In a different scene the Egyptian Embassy’s driver tells the fresh Egyptian diplomat: “May God burn them (Israelis) in hell; when Hamas carries out an operation against them, or when Hezbollah fires a couple of rockets my heart will be jumping with joy.”
Throughout the miniseries, Israelis are portrayed as Arab-hating bigots; one scene shows a female Israeli student giving a speech to a large crowd of students at Tel Aviv University, complete with the University’s coat of arms behind her. The Egyptian actress spoke in Hebrew, with Arabic captions, saying Israel did a great job “killing thousands of Arabs in Lebanon and Gaza,” and ended her passionate speech with her and the crowd chanting “Death to the Arabs.” The miniseries does not stop with portraying Israelis as prejudiced against Arabs, but also as prejudiced amongst themselves: In one scene, a Jewish Bank Leumi manager of Iraqi background is shown chastising one of his employee of a European background for missing days at work, telling him “Whom do you Ashkenazim think you are? You think you are a big deal? We Sephardim have held this country on our shoulders.”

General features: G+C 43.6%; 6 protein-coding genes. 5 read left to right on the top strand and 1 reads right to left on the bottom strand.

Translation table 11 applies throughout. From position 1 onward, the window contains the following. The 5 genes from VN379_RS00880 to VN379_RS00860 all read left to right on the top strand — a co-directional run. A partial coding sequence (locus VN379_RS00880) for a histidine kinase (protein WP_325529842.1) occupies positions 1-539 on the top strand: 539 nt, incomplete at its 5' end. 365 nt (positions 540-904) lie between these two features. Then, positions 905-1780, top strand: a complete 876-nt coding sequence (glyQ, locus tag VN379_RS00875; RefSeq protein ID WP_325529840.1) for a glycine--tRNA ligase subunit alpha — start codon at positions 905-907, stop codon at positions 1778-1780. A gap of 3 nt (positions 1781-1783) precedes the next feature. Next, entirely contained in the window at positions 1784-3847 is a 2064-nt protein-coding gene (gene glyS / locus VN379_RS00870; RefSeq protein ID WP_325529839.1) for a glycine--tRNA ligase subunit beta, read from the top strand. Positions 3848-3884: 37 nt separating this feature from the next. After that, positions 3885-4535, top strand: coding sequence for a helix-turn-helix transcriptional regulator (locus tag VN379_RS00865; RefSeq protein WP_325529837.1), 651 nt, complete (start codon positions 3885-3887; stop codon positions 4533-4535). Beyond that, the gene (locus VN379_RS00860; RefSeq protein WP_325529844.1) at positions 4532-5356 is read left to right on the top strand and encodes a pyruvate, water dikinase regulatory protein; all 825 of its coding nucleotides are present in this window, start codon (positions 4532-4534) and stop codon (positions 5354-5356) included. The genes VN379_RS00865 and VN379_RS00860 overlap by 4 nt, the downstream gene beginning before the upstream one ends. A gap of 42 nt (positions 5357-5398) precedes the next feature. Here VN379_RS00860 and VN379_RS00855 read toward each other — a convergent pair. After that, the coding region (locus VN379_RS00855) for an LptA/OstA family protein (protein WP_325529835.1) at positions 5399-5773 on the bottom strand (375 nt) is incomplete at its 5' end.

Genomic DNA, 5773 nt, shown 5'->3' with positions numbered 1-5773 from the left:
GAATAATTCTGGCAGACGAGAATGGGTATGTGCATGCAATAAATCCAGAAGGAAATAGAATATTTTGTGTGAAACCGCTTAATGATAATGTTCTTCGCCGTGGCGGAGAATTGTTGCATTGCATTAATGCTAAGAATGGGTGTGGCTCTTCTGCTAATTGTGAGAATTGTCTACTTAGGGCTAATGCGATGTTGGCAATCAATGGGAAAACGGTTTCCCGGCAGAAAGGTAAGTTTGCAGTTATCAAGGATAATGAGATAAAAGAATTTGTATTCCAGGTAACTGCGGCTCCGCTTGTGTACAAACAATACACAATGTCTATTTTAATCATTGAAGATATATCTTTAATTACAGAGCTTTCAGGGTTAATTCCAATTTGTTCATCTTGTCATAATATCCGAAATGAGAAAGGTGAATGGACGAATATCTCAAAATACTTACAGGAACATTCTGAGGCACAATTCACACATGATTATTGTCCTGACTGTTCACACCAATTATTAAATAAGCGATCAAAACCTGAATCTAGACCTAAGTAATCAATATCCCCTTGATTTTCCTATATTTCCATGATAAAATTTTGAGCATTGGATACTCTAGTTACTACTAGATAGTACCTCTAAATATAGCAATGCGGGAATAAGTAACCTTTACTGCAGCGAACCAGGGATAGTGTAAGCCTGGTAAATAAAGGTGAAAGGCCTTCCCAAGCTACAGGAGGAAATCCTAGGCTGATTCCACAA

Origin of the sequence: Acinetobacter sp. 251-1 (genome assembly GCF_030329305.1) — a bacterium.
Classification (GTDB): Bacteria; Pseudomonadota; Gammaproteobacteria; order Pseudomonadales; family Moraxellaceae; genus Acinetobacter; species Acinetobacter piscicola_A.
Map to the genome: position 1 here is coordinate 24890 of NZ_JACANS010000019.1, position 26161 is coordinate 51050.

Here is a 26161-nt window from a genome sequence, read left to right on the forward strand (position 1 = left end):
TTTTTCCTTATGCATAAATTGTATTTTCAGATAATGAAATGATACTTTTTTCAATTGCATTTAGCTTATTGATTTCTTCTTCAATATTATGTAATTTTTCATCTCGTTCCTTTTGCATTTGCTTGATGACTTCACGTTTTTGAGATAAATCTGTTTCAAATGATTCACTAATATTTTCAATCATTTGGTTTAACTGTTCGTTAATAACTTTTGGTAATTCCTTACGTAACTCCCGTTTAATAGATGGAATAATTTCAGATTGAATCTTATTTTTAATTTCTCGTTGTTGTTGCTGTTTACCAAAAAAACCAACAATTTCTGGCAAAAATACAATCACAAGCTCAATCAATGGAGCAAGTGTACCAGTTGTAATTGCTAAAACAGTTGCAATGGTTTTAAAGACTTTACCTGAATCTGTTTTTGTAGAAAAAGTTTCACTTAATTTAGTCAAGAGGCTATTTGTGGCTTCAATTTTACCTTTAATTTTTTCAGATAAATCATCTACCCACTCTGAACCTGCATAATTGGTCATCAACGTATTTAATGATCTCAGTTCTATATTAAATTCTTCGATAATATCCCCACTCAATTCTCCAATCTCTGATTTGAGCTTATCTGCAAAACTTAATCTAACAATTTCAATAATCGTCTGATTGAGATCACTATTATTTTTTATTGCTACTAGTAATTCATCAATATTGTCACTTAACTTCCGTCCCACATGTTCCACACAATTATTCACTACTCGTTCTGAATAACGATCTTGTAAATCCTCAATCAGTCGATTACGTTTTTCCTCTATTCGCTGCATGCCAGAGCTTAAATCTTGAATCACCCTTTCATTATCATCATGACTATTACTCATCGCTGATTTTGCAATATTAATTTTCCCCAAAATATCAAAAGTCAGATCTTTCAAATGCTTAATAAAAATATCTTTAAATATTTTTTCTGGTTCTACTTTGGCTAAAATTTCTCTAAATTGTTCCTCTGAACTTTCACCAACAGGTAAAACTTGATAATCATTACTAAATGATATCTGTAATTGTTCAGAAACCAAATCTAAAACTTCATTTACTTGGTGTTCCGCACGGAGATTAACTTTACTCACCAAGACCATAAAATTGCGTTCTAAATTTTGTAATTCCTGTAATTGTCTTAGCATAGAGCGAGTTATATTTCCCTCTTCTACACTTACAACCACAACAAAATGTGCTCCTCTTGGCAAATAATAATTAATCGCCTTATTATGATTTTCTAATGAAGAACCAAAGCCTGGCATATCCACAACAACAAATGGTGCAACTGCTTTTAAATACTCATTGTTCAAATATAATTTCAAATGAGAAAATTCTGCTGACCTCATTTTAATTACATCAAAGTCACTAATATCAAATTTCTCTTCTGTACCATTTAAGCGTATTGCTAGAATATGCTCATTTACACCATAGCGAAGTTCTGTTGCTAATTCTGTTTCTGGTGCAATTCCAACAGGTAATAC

The miniseries is a joint project between a private production company and the Production Section at the Egyptian TV, a state-owned and run institution, as confirmed by the Alarab website.
This miniseries is not the first, nor will it be the last, demonization of Jews and Israel in the Arab mass media. Nonetheless, the weight of the Arab star, Adel Imam, is huge, and therefore the miniseries is likely to have a more lasting effect in the minds of the younger generation in post-Mubarak Egypt.
Imam’s act is nothing new. Before him, a lesser known Egyptian actor, Muhammad Sobhi, earned himself great fame when he starred in a miniseries names “A Horseman Without A Horse,” which revolved around an alleged Jewish manual to control the world, better known as the Protocols of the Elders of Zion.
At the time, Western criticism of the miniseries served its star, Muhammad Sobhi. As that contributed to Sobhi’s fame, Adel Imam too might end up with more fame and public acceptance if his new miniseries brings about a Western or a Jewish uproar.
In the Middle East, the oldest publicity trick seems to still work: When you are need of social acceptance – or forgiveness in Imam’s case – just hit the Jewish piñata.
Will Egypt and other Arab Spring nations move forward or will they keep blaming their shortcomings on “the evil Jews”?
Originally published by the Gatestone Institute http://www.gatestoneinstitute.org
About the Author: Mudar Zahran is a Palestinian writer and academic from Jordan, who now resides in the UK as a political refugee.
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